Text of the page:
Letter of Intent
Estimated Amount to be requested from the CSF: 
Letter of Intent: 

Low-income communities of color continue to face inequities when attempting to access high-impact educational practices. The University of Washington is no exception. It offers students a broad palette of activities from which to participate. This includes study abroad, undergraduate research, community-driven leadership projects and internships. Unfortunately, participating in these activities often requires money. The primary way students access funding outside of financial aid is by applying for competitive scholarships. However, the scholarships process to which we are accustomed is inherently inequitable. Being selected for a scholarship often hinges on gaining access to high impact educational experiences and then effectively writing about those experiences in a compelling personal statement. One of the biggest barriers keeping low-income students from maximizing these opportunities is a lack of confidence in their own ability to compete for scholarships that can facilitate gaining these experiences. However, these experiences make students more competitive for future scholarships. The consequence of this diffidence is that students either do not apply for scholarships at all or do so with the belief that their efforts will result in failure or rejection. This defeatist attitude must be repudiated. The Educational Opportunity Program, UW Study Abroad and the Office of Merit Scholarships, Fellowships and Awards want to partner to create and co-teach a formal scholarships curriculum grounded in and driven by the discovery of and cultivation in one’s own resilience. This would supplement the existing class curriculum of the General Studies 391 course offered in spring 2021 by EOP instructor Kristi Soriano-Noceda and provide students a practical means of synthesizing the course objectives of appreciating one’s self, thriving at UW beyond the first year and increasing knowledge of UW resources. The curriculum for this course will be organized in three phases. The first phase will focus on practicing a growth mindset and fostering resilience. All 150 students in the EOP Scholars Academy will read Educated by Tara Westover as a supplement to other texts in the course. This book was selected because it engages students with the themes of growth and resilience using a storytelling rather than a self-help approach so that students can recognize their own agency within themselves and acquaint themselves more critically with the narrative writing style scholarship applications require. In addition, the book introduces students to a first-generation college narrative to which they will likely be less familiar. The second phase will introduce students to the arena of competitive scholarships, illustrate their connection to impactful experiences, and teach students proven strategies to connect their interests/goals to the goals of scholarship programs in compelling ways. The third phase of the course will be the application of content learned in which students will identify a scholarship for which they want to apply and practice learned techniques. By the end of the course, students will have a completed rough draft of a personal statement for a scholarship of their choosing. The course will culminate by hosting a fail forward event in which individuals will be chosen from throughout the UW community to share their own experiences of failure, how they persevered, and where those failures ultimately led them. EOP Scholars Resilience Project This curriculum aims to 1) eliminate feelings of diminished self worth so that a student’s quest for scholarships isn’t extinguished before it has a chance to begin; 2) provide students a solid understanding of the scholarships landscape; 3) teach students to develop and articulate goals, thus increasing their competitiveness; 4) create a pipeline of students who have the confidence to study abroad and who are better prepared to utilize the full breadth of services offered by the Office of Merit Scholarships Fellowships and Awards as well as other experiential learning opportunities. In addition to skill acquisition, this course fits within the University of Washington’s Diversity Blueprint to “attract, retain, and graduate a diverse and excellent student body” by teaching students critically needed writing skills that will be applicable to future coursework. It will also demonstrate to students through their own narratives that they are what makes the UW student body excellent. This course will contribute to producing graduates better prepared for their future next steps and who are more compassionate toward themselves. Furthermore, this curriculum is also in alignment with the SDG of reducing inequalities. Specifically, our course will contribute to reducing the economic inequality caused by academic debt by increasing the likelihood that these students will receive scholarships during their tenure at UW. We have chosen to focus on the EOP Scholars Academy because these freshmen have conditional admittance to the UW and thus are more likely to have less confidence in their own abilities and may struggle to visualize themselves participating in the activities mentioned above. In addition, EOP students tend to have significant financial need. According to the Office of Minority Affairs and Diversity, 61% of EOP/OMA&D students at UW Seattle were Pell-grant eligible for at least one quarter through spring 2020. This course will utilize multiple assessment strategies to measure the effectiveness of this curriculum. The assessment period will be from June 2021-to June 2022. Surveys will be used at the beginning and end of the course to measure student self esteem, confidence in their writing skills and overall knowledge about scholarships. We will also track how many of these students connect with the Office of Merit Scholarships through advising, workshop attendance, and/or submitting a scholarship application over that period. In addition, we will track how many students participate in any of the activities offered by the Center for Experiential Learning and Diversity and UW Study Abroad. We are seeking the support of the Resilience and Compassion Initiatives Seed Grant to purchase the common book for this added curriculum. Our hope is that we can use this course to pilot this curriculum, and if successful, offer this training to all EOP students as a formal stand-alone course.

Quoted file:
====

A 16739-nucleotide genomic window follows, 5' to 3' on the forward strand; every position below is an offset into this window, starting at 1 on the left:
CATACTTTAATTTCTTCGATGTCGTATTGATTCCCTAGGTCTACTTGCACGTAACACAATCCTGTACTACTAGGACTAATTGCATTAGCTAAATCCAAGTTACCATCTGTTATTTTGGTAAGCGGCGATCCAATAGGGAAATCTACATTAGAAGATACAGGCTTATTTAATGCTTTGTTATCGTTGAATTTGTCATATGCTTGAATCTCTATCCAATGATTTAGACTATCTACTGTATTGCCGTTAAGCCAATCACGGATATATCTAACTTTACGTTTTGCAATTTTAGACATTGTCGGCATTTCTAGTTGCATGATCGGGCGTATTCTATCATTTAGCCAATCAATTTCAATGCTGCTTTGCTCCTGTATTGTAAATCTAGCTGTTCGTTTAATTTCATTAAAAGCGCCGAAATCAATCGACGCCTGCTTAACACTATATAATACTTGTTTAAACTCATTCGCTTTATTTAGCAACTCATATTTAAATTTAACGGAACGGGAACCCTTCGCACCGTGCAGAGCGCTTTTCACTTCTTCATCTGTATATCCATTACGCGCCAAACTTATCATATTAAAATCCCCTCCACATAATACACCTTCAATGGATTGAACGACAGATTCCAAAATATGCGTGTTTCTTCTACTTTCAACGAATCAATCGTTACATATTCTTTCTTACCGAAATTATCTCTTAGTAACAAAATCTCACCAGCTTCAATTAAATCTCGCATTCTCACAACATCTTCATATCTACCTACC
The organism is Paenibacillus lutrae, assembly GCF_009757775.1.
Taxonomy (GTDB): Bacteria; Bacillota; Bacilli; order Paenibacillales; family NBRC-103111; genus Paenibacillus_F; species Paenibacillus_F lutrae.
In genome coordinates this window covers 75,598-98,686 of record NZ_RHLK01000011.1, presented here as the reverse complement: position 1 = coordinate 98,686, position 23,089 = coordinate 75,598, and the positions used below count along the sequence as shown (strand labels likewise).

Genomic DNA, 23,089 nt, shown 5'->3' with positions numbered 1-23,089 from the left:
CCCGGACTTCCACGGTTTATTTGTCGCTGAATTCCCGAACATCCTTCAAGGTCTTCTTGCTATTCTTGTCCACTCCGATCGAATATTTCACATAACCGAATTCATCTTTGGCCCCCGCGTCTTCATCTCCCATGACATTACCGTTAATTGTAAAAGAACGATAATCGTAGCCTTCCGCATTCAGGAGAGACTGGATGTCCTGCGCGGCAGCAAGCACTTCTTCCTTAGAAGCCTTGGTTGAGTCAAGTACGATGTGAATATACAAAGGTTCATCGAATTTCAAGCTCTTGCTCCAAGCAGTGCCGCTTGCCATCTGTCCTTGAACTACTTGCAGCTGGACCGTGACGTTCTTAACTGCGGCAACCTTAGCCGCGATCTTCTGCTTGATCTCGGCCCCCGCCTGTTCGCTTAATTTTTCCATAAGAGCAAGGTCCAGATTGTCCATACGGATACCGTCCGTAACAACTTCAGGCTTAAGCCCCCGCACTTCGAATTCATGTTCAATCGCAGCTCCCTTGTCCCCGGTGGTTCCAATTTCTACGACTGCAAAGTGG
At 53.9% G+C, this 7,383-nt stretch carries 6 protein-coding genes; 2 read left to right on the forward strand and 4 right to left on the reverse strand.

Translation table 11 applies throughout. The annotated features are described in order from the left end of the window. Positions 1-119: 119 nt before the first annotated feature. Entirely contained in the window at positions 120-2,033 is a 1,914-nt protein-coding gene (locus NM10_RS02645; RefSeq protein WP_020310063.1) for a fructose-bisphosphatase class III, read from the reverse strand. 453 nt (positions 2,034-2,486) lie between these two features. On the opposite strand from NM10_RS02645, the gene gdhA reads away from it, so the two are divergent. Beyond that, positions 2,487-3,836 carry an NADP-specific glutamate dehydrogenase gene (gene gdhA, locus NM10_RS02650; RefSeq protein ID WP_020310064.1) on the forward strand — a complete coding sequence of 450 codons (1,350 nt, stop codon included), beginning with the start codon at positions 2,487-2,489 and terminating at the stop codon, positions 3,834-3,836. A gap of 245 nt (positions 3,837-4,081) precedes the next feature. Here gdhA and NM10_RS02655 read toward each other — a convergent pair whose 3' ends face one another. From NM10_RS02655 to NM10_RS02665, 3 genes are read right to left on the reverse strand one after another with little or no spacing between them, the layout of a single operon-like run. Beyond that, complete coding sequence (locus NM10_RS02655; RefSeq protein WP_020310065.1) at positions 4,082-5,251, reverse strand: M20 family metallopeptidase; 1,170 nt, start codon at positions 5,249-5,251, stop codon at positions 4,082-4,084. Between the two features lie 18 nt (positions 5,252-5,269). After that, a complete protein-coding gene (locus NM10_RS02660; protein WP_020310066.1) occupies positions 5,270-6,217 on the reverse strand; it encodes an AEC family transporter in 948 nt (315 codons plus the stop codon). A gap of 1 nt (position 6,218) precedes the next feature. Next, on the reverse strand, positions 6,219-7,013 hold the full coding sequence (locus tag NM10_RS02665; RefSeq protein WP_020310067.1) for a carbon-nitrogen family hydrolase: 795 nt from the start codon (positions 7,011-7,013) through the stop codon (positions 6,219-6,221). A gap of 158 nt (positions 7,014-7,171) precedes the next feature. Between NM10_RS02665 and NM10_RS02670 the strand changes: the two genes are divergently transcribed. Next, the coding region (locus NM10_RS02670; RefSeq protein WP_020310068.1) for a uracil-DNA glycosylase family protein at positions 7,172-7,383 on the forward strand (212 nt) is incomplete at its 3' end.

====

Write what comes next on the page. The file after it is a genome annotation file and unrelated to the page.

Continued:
Contact Information
Primary Contact First & Last Name: 
Kiana Parker
Full Proposal